Family business owners who don’t groom a successor and have a transition plan in place are setting the business and their family up for disaster. We have seen many cases where owners pass away or become seriously ill while they are still running the business, which can put their family, business, and employees at risk. In a recent video from Inc.com, Jessica Johnson, president of Johnson Security Bureau, talks about taking over her family’s third-generation, 50-plus-year-old business amidst her father’s failing health and subsequent death. Her story illustrates the dangers of not having a sound business transition plan in place.
Ms. Johnson took over her family’s business six years ago. “I think I spent three years dealing with lawyers” she said. Why? Her father did not have a will or plan in place for the future of the business. What was an already emotionally difficult time for the owner’s children as they were dealing with his illness and death was compounded by the fact that they now had to run the family business without any real guidance. The day following his funeral, they had to do payroll and keep the business moving forward. As Ms. Johnson said, they had a handful of large customers and 16 employees (and their families) who were depending on the continuity of the business.
As Ms. Johnson highlights, one of the problems that arises in family businesses is that potential successors are often kept in the dark when it comes to the business, including the day-to-day operations and business finances. Ms. Johnson offers some sage advice for business owners, especially owners of family businesses: Find and groom you successor. Spend time to find and engage a young person – whether it is a son, daughter, or someone else. Find someone who you can groom to run your business so they can take your business forward once you’re gone. She and her brother weren’t exposed to the business growing up. This often happens because the owner/parent wants to shield his or her family from the perceived burden of running the business. However, this lack of education, communication, and planning can be detrimental when it comes time to hand over the reins to the business.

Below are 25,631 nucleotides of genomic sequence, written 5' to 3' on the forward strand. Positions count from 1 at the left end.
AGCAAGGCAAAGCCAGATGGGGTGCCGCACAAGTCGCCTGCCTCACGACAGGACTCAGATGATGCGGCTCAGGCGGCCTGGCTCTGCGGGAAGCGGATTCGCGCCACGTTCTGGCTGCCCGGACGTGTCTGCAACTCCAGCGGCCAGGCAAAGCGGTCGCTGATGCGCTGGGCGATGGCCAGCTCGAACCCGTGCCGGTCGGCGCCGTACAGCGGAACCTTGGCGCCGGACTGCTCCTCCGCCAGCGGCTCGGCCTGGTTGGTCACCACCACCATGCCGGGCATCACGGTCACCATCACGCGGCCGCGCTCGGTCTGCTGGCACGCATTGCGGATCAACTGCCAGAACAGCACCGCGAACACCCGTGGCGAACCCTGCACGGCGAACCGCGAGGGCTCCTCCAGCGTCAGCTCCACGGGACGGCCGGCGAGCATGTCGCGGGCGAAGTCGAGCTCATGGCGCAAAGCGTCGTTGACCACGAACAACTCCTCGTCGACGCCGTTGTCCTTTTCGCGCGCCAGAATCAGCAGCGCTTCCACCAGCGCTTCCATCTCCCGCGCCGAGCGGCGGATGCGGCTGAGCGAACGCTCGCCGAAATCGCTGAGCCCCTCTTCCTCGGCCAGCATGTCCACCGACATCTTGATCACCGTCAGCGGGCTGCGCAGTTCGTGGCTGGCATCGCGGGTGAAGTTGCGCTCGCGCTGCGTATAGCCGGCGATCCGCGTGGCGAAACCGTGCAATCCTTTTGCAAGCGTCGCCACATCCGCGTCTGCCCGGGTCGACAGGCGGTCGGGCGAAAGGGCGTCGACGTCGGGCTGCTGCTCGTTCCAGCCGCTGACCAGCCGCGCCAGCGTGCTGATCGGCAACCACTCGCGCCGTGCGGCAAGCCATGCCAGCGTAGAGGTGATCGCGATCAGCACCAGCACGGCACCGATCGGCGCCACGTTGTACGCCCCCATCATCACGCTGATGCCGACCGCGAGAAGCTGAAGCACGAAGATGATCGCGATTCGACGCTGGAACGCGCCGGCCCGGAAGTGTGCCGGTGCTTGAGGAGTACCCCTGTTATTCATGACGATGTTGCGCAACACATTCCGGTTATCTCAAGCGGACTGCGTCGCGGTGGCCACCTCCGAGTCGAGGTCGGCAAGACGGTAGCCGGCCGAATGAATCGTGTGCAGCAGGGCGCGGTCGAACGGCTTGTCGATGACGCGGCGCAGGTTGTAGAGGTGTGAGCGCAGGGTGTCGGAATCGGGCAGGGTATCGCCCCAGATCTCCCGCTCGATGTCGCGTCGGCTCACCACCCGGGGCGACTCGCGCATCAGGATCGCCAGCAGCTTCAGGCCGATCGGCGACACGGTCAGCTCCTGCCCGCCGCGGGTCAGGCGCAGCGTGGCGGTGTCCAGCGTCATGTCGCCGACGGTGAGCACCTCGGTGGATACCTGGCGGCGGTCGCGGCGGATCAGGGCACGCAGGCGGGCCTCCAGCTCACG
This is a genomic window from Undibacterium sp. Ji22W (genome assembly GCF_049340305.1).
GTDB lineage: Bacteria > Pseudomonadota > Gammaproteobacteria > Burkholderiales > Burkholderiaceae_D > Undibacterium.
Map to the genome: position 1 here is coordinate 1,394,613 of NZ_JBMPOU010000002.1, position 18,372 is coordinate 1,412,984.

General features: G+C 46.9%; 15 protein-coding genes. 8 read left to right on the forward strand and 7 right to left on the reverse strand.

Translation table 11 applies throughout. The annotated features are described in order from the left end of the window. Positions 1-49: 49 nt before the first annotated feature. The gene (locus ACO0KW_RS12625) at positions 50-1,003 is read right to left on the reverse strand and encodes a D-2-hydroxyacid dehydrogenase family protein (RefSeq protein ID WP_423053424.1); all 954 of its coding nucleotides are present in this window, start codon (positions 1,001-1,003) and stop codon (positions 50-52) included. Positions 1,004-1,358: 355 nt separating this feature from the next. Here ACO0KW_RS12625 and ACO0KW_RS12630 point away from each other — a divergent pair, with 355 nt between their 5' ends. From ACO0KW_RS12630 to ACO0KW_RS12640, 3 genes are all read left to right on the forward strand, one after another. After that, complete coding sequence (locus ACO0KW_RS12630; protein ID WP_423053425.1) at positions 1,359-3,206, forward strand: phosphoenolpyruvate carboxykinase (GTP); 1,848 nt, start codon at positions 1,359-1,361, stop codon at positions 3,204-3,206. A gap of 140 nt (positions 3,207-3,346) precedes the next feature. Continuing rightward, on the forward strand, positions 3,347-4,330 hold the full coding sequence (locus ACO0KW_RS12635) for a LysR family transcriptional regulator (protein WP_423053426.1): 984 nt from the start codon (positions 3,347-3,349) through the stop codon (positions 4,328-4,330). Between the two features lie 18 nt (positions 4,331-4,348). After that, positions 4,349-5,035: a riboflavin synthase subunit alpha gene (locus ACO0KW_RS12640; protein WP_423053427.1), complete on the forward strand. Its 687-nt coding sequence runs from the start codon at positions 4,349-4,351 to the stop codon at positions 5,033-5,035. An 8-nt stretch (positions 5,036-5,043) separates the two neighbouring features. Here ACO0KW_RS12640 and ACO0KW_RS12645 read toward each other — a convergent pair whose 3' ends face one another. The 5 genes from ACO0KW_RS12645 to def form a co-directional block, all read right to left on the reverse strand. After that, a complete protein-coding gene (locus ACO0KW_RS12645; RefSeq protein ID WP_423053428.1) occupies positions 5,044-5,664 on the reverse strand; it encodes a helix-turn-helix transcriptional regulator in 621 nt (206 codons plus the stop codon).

The success of Ms. Johnson’s business, despite the huge obstacles they faced, is not typical. Most family business owners just assume their business will simply pass from one generation to the next and continue without any planning or forethought. The reality is that less than 30% of family businesses experience a successful transfer from the first generation to the second and it gets worse with each generational transfer. Countless family businesses have fallen apart or had to be sold because of this lack of planning. This can result in strained family relationships between those who are and those who are not involved in the day-to-day operations of the business.
Even though Ms. Johnson and her brother were not prepared to take over and run the family business, they realized it was a necessity. She realized when her father died that all the work that her grandparents and her father had done wouldn’t matter if the business failed. It would all be “for naught” if she and her brother didn’t keep it moving forward. With proper ownership transition and succession planning, the process would have been much less painful for the family.
“Nobody wants you to die. Nobody is ready to die. But you want to make the most of what you have. You can’t take your business into the afterlife, so plan for this phase of your business just as you would retirement,” Ms. Johnson added. Even if you don’t plan on transitioning out of your business for years, having a comprehensive plan in place gives you peace of mind, knowing that your business, your future, and your family’s future are secure. Your family harmony, legacy, and financial future depend on making sound business decisions and planning for the future.
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